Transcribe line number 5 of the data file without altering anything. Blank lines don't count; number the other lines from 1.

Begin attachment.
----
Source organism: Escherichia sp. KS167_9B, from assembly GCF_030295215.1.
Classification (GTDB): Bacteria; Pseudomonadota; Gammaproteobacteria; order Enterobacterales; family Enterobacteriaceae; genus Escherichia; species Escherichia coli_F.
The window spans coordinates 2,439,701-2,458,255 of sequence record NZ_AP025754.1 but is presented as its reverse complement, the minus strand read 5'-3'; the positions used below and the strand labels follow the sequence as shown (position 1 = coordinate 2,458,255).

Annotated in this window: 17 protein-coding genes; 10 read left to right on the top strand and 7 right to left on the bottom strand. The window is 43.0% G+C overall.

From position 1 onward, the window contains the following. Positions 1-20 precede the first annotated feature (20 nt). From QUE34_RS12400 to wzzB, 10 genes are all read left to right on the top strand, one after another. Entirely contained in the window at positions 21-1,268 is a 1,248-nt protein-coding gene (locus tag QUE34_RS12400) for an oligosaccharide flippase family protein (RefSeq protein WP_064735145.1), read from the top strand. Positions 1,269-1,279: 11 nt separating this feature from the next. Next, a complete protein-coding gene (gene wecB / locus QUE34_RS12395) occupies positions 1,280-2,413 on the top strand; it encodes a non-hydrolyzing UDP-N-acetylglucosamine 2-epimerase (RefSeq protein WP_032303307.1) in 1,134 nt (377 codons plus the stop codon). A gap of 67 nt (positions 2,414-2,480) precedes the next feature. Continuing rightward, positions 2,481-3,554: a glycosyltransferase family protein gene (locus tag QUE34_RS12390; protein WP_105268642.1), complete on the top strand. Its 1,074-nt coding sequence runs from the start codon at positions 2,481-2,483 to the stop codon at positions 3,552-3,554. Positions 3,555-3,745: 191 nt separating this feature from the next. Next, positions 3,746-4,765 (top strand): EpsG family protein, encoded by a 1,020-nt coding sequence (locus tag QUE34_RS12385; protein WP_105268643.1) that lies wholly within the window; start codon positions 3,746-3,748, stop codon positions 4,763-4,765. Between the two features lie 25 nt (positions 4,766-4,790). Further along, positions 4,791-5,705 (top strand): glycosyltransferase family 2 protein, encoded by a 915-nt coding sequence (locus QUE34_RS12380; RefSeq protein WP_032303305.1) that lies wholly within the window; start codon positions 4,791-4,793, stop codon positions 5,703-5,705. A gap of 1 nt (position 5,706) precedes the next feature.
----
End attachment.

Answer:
From position 1 onward, the window contains the following. Positions 1-20 precede the first annotated feature (20 nt). From QUE34_RS12400 to wzzB, 10 genes are all read left to right on the top strand, one after another. Entirely contained in the window at positions 21-1,268 is a 1,248-nt protein-coding gene (locus tag QUE34_RS12400) for an oligosaccharide flippase family protein (RefSeq protein WP_064735145.1), read from the top strand. Positions 1,269-1,279: 11 nt separating this feature from the next. Next, a complete protein-coding gene (gene wecB / locus QUE34_RS12395) occupies positions 1,280-2,413 on the top strand; it encodes a non-hydrolyzing UDP-N-acetylglucosamine 2-epimerase (RefSeq protein WP_032303307.1) in 1,134 nt (377 codons plus the stop codon). A gap of 67 nt (positions 2,414-2,480) precedes the next feature. Continuing rightward, positions 2,481-3,554: a glycosyltransferase family protein gene (locus tag QUE34_RS12390; protein WP_105268642.1), complete on the top strand. Its 1,074-nt coding sequence runs from the start codon at positions 2,481-2,483 to the stop codon at positions 3,552-3,554. Positions 3,555-3,745: 191 nt separating this feature from the next. Next, positions 3,746-4,765 (top strand): EpsG family protein, encoded by a 1,020-nt coding sequence (locus tag QUE34_RS12385; protein WP_105268643.1) that lies wholly within the window; start codon positions 3,746-3,748, stop codon positions 4,763-4,765. Between the two features lie 25 nt (positions 4,766-4,790). Further along, positions 4,791-5,705 (top strand): glycosyltransferase family 2 protein, encoded by a 915-nt coding sequence (locus QUE34_RS12380; RefSeq protein WP_032303305.1) that lies wholly within the window; start codon positions 4,791-4,793, stop codon positions 5,703-5,705. A gap of 1 nt (position 5,706) precedes the next feature.